Housing can come in all types and does not necessarily have to be grandiose. For the homeless, a roof, bed, shower, and bathroom with access to laundry can provide individuals a safe, stable place to prepare for interviews and become productive members of society. This, in addition to access to support services, like case workers and social service providers, can help become the base of stability. Providing funding early for housing and support services saves long-term costs for taxpayers. We should encourage resources be devoted to housing that help people transition to more stable affordable housing, and then ultimately into market-rate housing. For example, a stay in a psychiatric unit where ERs routinely send homeless individuals rack up costs exceeding $10K per stay in many cases. This puts a heavy burden on our healthcare system in that by using psychiatric units and hospital beds as hotel/ temporary units they are removing beds from use by those that need them for their intended service.

  • Refocus the housing industry on preserving and providing housing above all other public policy goals.

    It’s the most immediate need and will have lasting impacts. Housing is where stability starts, where communities are built and strengthened, where friendships start, where our elders receive care later in life, and where opportunity can replace crime for our youth.

  • Don’t lose sight of the workforce housing 80–120% AMI renter and owner.

    With new production generally being devoted to luxury housing, police, nurses, teachers, and others that generally fall into this workforce range are being left out. The cost to produce housing is only rising, and unfortunately that will continue to mean that housing will be produced for luxury renters, where the market supports it. There is a lack of quality housing for these individuals, causing them to pay a far greater percentage of their income on housing than they should. There are very few programs out there that serve this group and it’s an area where innovation is needed. We should put pressure on a tax credit program that aids in the preservation and creation of workforce housing as well.

If you had the power to influence legislation, are there laws which you would like to see introduced that might help you in your work?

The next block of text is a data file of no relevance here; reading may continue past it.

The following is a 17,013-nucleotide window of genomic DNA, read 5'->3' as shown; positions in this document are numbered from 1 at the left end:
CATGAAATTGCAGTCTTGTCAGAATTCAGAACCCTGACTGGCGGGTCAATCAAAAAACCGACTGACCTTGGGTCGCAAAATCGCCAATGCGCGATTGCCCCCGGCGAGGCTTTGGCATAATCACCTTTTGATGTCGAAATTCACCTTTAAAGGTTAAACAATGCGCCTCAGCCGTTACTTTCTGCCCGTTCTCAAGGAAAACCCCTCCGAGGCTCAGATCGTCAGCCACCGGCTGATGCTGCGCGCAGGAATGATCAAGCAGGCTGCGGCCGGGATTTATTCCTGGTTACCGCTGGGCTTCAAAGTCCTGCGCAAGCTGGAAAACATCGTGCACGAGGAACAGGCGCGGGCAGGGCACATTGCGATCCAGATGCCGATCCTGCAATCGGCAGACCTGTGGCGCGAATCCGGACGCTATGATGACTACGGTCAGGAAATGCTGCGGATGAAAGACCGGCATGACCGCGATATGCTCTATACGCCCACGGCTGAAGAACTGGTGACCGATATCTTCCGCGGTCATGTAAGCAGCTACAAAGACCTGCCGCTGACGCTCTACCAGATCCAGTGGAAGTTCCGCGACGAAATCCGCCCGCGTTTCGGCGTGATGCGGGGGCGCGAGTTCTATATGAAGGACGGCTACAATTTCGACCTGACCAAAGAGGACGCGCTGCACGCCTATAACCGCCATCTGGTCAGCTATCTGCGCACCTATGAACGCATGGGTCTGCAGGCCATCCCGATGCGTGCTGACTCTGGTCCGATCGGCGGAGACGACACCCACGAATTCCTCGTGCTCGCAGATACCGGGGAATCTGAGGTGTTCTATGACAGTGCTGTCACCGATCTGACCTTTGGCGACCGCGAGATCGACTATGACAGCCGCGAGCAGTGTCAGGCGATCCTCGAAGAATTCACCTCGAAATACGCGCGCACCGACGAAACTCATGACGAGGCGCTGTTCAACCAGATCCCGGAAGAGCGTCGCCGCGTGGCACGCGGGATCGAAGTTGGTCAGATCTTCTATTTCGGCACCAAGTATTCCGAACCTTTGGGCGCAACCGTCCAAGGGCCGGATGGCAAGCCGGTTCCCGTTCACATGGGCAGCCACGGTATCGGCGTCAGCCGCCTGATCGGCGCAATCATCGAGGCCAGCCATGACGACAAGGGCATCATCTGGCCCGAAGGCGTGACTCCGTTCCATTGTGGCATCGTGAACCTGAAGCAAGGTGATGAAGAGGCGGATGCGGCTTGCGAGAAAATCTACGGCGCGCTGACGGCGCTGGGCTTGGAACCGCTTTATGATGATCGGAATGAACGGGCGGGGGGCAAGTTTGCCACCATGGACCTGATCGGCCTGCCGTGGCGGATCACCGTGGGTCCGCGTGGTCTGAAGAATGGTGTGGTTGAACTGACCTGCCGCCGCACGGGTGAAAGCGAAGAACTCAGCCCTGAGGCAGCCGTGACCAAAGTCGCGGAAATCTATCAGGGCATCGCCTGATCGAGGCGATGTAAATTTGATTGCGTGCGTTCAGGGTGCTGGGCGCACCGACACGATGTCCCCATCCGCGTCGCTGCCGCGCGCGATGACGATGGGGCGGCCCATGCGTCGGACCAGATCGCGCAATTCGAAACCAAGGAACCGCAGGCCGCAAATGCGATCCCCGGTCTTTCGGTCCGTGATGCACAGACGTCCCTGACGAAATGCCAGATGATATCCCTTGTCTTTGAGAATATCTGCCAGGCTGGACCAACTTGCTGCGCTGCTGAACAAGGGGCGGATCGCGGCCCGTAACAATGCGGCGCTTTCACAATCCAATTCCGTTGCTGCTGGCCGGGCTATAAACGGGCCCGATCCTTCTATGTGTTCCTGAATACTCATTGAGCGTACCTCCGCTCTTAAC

I would love to see a federal law that prohibited cities and state agencies from making the building requirements for affordable housing more stringent than state building codes and requirements. I’d also like to see a national bonding pool created out of the excess and unused volume cap that some states have. The legislation could allow this excess to be transferred to states with severe affordability problems, and used to generate or preserve more housing there instead of being lost. I’d also like to see legislation that provides a workforce housing credit and perhaps that credit could piggyback on any excess volume cap made available through future legislation.

What are your “5 things I wish someone told me when I first before I became a leader at my firm” and why? Please share a story or example for each.

  1. Build a team that is not afraid to challenge you.

    You do not want “YES” people on your team. You want people that can look at complex problems through different lenses so that collectively you can come up with the most elegant and efficient way to solve the problem. This also allows you to hire outside of the development world and train up. If an employee isn’t a “YES” person, they’ll ask why and learn and grow faster. CPP is very fortunate to have best-in-class talent comprised of individuals whose backgrounds come from outside the affordable housing industry or industries in the periphery. Having these team members ask “why?” is a central part of their rapid growth and our strength as a team.

  2. Build a team that is not afraid to fail.

    If you are afraid to fail, you will only take on projects that are like what you have done before and only work through issues in a manner consistent with your prior experiences. Being uncomfortable and having to think creates opportunities where others do not see them. Team members knowing that failure is acceptable, so long as we learn from our mistakes, gives them the comfort to challenge themselves and their colleagues in what we can accomplish and how we accomplish it. Being afraid to fail stifles you and your organization. Viewing failure through the lens of it being an opportunity to grow flips an organization’s mindset. You need to go into projects and look at new opportunities with an open mind. That’s not to say you shouldn’t mitigate risk to the extent you can, but ultimately you have to be confident in your reasons for why something will work and test those reasons. You do not want to become a ‘no’ organization. You want to be an organization that focuses on solving the “how can we” part of the easy “no.” CPP has developed strategies for entering new states as a result of the failures we have experienced. Although we have never not performed on a deal, we have learned from many. Through these experiences and continual process improvement, the team has implemented best practices off of lessons we’ve learned as we’ve adapted to each community we enter. We learn, grow, implement and improve. We constantly get better.

  3. Thrive in partnership.